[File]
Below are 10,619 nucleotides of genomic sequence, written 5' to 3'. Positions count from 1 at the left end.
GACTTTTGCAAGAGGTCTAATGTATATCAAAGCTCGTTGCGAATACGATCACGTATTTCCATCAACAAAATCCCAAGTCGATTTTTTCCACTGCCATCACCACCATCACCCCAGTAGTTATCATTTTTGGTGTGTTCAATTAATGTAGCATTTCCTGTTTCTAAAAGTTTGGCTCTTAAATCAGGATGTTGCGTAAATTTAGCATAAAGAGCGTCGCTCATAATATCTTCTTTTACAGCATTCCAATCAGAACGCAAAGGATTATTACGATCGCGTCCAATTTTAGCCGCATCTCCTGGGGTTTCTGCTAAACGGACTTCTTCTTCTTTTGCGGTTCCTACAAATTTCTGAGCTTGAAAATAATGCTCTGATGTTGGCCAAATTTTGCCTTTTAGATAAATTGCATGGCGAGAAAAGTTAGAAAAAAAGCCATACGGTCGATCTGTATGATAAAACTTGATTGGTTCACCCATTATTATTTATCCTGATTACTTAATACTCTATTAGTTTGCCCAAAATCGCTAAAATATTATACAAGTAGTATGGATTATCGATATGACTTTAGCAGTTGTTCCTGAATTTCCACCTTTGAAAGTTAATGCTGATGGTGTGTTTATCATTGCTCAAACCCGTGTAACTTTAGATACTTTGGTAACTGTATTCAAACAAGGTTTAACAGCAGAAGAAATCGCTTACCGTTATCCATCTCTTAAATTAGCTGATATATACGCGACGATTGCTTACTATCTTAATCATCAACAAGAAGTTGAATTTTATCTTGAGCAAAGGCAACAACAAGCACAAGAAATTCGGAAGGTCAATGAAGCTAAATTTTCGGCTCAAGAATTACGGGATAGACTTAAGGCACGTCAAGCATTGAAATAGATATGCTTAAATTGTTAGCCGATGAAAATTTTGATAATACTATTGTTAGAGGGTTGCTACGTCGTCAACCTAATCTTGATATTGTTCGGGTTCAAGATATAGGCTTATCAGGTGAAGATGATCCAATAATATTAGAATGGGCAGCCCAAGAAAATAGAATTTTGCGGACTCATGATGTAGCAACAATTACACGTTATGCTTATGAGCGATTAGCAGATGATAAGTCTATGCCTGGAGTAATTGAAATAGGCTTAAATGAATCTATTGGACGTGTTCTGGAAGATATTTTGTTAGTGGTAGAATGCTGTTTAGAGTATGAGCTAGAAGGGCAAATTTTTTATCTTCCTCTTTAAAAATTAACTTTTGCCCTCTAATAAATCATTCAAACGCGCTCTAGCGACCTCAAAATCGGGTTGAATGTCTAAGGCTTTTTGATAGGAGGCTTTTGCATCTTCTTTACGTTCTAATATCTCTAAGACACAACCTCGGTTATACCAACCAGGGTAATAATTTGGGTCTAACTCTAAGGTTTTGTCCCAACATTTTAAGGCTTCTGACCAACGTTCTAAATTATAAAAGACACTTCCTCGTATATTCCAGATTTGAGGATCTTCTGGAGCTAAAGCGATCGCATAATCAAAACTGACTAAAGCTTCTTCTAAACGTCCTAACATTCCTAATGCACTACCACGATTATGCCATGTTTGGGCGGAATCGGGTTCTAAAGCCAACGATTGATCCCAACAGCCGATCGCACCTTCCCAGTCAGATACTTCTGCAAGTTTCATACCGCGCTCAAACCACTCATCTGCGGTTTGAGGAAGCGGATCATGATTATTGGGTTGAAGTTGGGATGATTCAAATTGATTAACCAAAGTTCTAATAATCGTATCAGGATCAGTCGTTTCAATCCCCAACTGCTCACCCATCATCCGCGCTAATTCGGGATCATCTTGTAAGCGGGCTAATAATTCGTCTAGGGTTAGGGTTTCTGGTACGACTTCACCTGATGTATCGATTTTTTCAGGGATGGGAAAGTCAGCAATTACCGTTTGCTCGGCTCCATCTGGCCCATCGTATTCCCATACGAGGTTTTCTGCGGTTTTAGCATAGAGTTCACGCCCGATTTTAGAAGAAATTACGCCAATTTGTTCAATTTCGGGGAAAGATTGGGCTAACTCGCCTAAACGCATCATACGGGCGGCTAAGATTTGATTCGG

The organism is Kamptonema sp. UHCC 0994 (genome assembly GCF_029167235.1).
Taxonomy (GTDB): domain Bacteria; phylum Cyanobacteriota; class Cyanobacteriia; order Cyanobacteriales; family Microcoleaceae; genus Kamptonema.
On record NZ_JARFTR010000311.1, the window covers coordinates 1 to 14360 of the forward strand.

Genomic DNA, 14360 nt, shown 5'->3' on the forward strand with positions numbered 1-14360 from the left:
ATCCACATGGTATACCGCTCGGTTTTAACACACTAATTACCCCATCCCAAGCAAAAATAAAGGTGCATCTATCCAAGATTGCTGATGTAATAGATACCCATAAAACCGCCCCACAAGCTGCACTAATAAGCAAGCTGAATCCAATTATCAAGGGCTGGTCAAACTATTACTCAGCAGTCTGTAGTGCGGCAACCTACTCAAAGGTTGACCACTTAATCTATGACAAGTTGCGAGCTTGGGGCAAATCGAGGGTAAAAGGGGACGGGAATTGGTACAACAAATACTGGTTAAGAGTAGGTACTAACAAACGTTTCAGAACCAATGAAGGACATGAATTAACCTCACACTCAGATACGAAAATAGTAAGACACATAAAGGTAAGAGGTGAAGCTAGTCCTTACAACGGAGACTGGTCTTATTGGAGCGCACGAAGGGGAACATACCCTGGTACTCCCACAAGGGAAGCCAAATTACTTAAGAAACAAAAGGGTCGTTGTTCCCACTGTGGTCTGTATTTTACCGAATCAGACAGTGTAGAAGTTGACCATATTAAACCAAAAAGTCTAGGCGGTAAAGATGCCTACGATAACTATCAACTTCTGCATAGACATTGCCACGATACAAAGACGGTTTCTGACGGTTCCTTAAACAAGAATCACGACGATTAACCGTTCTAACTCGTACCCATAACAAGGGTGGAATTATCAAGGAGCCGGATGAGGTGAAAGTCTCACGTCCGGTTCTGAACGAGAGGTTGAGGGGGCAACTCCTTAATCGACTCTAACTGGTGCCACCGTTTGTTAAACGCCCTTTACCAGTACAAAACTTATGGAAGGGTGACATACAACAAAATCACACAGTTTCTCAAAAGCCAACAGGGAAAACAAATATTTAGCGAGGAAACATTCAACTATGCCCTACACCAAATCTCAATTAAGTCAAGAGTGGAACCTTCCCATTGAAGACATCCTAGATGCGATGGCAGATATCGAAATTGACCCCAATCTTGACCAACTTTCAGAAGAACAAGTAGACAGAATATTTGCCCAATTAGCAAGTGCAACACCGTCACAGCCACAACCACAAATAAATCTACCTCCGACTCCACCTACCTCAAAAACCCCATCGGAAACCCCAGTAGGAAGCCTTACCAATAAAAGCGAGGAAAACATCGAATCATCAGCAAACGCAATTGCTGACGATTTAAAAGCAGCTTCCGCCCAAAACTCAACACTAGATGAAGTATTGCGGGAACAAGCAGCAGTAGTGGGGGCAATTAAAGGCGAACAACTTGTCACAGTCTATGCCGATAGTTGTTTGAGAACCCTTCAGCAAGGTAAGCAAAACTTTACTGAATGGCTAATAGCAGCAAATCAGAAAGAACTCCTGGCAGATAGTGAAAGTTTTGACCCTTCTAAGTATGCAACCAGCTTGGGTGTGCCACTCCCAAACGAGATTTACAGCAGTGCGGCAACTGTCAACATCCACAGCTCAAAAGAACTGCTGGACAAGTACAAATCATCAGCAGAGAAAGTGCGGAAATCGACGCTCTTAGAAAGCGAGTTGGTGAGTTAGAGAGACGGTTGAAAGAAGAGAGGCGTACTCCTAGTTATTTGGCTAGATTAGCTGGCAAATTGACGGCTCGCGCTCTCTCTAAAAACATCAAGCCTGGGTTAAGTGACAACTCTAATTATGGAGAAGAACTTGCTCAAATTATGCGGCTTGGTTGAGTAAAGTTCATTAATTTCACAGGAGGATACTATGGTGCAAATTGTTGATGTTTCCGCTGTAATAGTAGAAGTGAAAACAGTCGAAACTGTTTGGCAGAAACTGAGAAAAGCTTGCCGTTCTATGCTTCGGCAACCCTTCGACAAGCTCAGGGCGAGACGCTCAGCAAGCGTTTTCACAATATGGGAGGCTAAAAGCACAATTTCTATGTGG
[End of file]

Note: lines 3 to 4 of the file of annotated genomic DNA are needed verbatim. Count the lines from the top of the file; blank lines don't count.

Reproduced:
The organism is Kamptonema sp. UHCC 0994 (genome assembly GCF_029167235.1).
Taxonomy (GTDB): domain Bacteria; phylum Cyanobacteriota; class Cyanobacteriia; order Cyanobacteriales; family Microcoleaceae; genus Kamptonema.